According to Matthew Hayden, “The helmet is one of the greatest assets that a cricketer can have,” albeit some would argue – the bat.
That said, the lethal bowling attack from West Indian fast bowlers of Joel Garner, Michael Holding, Andy Roberts, Vanburn Holder, and Malcolm Marshall is partly responsible for batsmen wearing the helmet today.
Graham Yallop of Australia was the first to wear the protective gear in a test match on 17 March 1978, when playing against the West Indies at Bridgetown.
Later, Dennis Amiss of England popularized it in Test cricket, and helmets began to be widely worn thereafter.
Former India captain Sunil Gavaskar argued in a recent report that he believes several batsmen are suffering concussion effects because of the “front press” in their trigger movement.
He noted that this could be avoided if batsmen play more on the backfoot, which affords them more options to respond to bouncers.
He stated that he had never worn a helmet throughout his career and was only hit once by the late West Indies legend Malcolm Marshall – during a Test match.
He blamed the increase in batsmen getting hit because of the ‘front press.’
“It’s more to do today with the fact that everybody has got this front press, where they are technically moving forward, which is a little bit difficult, which is the reason why on bouncy pitches you have [batsmen struggling],” Gavaskar said in the report.
He cited the technically correct Virat Kohli, who bats more in the “back-and-across” position to counter bouncers on fast wickets such as those in Australia.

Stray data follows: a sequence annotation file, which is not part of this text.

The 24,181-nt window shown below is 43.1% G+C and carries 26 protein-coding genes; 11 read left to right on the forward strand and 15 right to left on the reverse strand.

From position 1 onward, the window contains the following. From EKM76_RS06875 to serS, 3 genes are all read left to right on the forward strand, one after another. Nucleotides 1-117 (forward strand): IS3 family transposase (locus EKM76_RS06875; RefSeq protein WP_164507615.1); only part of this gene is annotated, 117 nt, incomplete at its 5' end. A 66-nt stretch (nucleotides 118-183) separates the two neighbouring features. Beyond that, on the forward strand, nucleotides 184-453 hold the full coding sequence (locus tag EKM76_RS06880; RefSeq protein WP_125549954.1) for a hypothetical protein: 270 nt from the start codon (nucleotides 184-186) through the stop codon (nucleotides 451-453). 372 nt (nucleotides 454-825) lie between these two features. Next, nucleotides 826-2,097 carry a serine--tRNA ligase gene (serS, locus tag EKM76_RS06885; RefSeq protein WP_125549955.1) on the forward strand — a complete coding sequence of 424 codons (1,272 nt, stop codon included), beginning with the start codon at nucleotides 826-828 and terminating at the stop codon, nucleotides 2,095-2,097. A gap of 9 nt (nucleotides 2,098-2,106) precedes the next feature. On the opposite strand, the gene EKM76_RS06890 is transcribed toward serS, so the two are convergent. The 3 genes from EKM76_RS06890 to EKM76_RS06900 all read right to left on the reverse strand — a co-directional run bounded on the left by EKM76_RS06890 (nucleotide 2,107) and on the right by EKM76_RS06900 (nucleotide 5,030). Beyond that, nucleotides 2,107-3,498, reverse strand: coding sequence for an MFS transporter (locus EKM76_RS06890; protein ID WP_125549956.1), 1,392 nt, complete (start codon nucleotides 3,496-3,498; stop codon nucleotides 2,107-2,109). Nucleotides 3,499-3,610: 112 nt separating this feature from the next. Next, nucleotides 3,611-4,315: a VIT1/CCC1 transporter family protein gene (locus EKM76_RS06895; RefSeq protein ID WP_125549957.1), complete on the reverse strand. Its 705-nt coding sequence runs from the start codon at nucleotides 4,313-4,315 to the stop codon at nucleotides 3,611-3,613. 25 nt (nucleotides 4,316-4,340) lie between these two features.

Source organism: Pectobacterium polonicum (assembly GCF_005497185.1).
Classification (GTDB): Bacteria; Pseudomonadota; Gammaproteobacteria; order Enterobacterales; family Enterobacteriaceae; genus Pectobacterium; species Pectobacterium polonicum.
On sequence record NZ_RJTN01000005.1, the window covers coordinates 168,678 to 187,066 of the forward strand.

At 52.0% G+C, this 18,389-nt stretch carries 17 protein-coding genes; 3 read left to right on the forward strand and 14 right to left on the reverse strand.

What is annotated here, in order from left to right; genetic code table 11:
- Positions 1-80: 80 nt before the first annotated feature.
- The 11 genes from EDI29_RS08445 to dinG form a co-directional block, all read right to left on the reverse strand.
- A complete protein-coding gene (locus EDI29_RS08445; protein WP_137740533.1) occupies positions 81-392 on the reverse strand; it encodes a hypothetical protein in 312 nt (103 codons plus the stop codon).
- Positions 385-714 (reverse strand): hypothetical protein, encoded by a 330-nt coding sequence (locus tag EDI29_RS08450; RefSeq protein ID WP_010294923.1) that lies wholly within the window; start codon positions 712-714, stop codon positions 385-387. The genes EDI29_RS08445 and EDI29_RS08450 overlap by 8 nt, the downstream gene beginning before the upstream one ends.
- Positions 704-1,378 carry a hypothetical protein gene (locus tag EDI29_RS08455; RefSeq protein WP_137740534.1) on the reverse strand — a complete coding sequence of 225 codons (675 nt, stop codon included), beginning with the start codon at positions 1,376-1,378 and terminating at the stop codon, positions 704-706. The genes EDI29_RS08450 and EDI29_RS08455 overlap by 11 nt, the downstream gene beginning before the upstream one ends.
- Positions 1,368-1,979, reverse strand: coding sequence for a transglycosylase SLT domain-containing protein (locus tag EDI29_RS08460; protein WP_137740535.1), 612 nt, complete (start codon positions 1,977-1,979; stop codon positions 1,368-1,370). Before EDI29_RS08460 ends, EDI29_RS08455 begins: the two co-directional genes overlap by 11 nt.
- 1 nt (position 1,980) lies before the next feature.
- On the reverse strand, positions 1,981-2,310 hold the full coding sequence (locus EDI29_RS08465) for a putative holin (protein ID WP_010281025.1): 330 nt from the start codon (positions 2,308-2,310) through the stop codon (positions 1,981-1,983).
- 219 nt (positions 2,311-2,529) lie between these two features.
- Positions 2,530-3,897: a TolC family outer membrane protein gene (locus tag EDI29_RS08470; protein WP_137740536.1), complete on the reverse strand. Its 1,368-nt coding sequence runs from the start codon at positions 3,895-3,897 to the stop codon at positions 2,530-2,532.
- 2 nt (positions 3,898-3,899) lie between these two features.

“See, Virat Kohli plays [the] bouncer so well. Why does he play the bouncer so well? Because he has got that back-and-across movement, so he is sort of waiting on the back foot for that short ball.”
He also said, “Rahul Dravid, wait on the back foot [to play] back-and-across,” and noted that “Sachin Tendulkar had a minimal front press, not a big front press. Therefore, he was still balanced when he played the short ball.”
Australia batsman Phillip Hughes died after being struck by a bouncer a week before his 26th birthday in 2014.
And more recently, several batsmen have been sidelined because of concussions from being hit on the head.
These include, among others, the following: Indian allrounder Ravindra Jadeja who was ruled out of the final two matches of the T20I series, having top-edged onto his helmet in the series opener; Victoria batsman 22-year-old Will Pucovski, who missed out on a potential Test debut against India in Adelaide, after suffering a concussion during a multi-day warm-up game, the ninth one in his career; wicket-keeper batsman Rishabh Pant suffered a concussion, during the first ODI against Australia; and Windies rising star batsman Shimron Hetmyer, who after a blow to his head in the second T20I in New Zealand did not participate in the 2-match Test series.
Yvad Billings, Readers Bureau, Contributor
Edited by Jesus Chan
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